And suddenly, I realized the silent words my brain was telling me. I’m a failure.
It had changed from “I wish I had…” to “I failed at…” to “I’m a failure” so quickly, so silently, that I hadn’t realized the mantra in my head.
I’m a failure. No consistent jogging like the plan had been. And now winter’s snows will come so soon in Minnesota.
No finished projects with all those piles and now school starts and my teaching job next week, and my windows of margin have passed.
And don’t even get me started on the licorice!
In July I had devoured countless bags of red licorice, naively misunderstanding the Zero Fat label to mean Zero Calories. I laughed and groaned now, imagining the giant pile of plastic-style licorice in my belly from July.
The silent sentences imprinted in my brain again before I even realized it. You failed at that too. That was dumb. You’re a failure.
And then suddenly I recognized it and my enemy’s voice. This was Shame. This was an age-old enemy I had battled mostly in my twenties, but God had helped me overcome him then, moving into wholeness. Mistakes and actions don’t define me. Jesus does.
It’s Shame, I realized, and my shoulders lifted.
Crackling, popping pebbles under my car were the only sound in the car for the moment and hopeful joy rose in me. Pulling into the tiny dirt clearing parking lot, I stepped out of my car, happy to have the forest and the Fire Tower to myself. I climbed the skinny metal tower, each level higher than the next.
This is Shame, and I know how to beat him. Tears burned my eyes and I was suddenly protective of the Me-Inside. As her rallying warrior now, I grabbed God’s truths of who I am in him, of my value and worth in him. Naming and recognizing my enemy had stripped his power, freeing me to step into God’s truth.
Yes, disappointment in the number of projects completed over the summer was a valid emotion, but my worth wasn’t tied to that. And my Enneagram Three self could point to the successes of the summer too:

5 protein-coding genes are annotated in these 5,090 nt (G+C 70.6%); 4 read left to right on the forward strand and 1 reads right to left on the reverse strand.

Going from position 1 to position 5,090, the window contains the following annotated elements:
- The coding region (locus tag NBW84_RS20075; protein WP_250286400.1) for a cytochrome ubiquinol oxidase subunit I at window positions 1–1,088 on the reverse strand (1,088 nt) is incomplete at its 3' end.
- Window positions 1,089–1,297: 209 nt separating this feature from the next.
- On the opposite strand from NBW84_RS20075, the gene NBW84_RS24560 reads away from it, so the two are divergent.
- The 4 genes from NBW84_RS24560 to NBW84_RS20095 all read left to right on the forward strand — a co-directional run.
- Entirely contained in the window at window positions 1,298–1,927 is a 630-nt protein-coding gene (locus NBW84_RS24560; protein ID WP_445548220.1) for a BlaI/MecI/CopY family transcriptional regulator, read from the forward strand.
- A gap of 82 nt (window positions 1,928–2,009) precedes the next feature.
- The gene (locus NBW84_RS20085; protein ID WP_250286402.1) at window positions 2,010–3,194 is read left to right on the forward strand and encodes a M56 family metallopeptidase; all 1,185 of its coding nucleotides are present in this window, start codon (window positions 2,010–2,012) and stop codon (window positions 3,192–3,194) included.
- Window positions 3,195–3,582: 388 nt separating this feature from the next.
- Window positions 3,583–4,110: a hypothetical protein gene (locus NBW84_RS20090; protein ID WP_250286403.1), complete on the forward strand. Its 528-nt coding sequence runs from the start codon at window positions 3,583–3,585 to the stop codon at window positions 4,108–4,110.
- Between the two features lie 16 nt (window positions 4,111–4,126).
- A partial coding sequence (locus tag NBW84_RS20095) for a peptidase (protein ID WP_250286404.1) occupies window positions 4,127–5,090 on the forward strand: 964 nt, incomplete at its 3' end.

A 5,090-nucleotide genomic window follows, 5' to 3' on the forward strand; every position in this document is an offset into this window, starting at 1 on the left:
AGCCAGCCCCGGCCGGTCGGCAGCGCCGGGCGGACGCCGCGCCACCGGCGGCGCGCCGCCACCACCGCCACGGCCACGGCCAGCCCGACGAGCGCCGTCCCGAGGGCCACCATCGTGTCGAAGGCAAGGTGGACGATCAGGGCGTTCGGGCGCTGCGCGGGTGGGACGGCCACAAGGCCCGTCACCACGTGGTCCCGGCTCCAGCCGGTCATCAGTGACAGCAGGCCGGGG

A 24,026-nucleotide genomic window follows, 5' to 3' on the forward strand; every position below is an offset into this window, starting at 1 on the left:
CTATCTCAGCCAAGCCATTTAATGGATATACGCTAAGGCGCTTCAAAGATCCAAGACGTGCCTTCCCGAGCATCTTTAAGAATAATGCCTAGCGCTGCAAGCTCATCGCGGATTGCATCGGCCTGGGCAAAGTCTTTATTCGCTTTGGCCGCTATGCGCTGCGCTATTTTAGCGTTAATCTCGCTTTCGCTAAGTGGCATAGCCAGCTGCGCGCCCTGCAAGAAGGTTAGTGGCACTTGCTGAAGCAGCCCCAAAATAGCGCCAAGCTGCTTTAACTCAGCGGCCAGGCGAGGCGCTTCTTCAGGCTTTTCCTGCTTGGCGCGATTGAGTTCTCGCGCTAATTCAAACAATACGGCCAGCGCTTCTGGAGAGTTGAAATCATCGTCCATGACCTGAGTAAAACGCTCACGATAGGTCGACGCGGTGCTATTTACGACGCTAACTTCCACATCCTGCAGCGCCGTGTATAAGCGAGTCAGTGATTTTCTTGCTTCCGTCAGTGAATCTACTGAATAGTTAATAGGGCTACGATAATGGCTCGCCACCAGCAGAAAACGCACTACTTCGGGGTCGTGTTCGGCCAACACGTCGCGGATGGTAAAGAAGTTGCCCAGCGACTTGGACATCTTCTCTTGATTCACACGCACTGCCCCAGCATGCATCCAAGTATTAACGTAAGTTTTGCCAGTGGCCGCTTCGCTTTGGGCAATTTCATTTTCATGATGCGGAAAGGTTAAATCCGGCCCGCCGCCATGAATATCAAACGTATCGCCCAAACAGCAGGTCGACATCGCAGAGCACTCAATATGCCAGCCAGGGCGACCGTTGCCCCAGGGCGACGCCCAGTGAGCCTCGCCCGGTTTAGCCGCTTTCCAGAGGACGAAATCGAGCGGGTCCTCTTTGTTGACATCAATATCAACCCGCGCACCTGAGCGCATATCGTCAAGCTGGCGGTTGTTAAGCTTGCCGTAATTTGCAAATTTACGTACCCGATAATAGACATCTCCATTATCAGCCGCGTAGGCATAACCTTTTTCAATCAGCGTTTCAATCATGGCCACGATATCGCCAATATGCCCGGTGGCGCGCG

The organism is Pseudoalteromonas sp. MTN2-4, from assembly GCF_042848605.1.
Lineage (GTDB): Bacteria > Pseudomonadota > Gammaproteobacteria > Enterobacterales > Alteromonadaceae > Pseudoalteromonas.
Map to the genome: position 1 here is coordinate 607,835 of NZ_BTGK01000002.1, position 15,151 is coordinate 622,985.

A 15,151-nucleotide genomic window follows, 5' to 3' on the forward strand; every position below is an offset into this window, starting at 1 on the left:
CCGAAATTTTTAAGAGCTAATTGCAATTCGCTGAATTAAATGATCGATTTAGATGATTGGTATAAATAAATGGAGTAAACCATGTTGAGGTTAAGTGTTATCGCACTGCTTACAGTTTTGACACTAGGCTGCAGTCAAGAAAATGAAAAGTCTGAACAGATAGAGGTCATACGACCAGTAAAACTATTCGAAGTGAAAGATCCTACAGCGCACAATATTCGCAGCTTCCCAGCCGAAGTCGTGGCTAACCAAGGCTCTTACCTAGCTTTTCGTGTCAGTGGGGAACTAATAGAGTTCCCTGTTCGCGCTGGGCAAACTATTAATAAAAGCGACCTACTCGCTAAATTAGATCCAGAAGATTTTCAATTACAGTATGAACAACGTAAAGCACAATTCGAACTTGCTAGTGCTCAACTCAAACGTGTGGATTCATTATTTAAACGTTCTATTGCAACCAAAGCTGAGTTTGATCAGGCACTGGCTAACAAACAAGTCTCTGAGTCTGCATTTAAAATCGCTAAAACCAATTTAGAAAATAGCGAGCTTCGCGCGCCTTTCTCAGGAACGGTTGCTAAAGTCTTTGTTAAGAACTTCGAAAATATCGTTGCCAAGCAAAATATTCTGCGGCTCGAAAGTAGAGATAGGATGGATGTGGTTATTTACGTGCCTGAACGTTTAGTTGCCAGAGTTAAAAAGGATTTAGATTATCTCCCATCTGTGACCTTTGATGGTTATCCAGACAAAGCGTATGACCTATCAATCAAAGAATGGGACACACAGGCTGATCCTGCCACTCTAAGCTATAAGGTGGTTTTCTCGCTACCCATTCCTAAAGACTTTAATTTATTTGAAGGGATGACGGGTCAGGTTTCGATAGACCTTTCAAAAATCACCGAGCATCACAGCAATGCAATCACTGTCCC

- joys of being part of my daughter’s wedding in July
- joys of leading a youth group missions trip to France in June
- and images of successful home projects and organizing that I had completed flashed in my mind, and it reminded me to celebrate those victories and to be gentler to my heart.
And the licorice? Well, that’s embarrassing, but funny too, I mused. Mmm, sounds good actually.
Happy End of Summer, my friend. May our Abba God Dad help you isolate the enemy’s lies in your life too, giving you his joy, freedom, and truth. Your worth and value are priceless because God is unmatched and his love is fierce and clean, and because our Artist Creator God made you and loves you forever and unconditionally. He delights in you. And he delights in me too.
If you’d like to hear this Sunday’s message that I had the honor of giving on Ephesians chapter six, which touched on the character of the evil one a little, you may listen here.
Need a new Bible study this fall? Join me Monday nights at Living Faith Church in Circle Pines/Blaine or Tuesday nights at New Hope YMCA. Register right now here before it closes.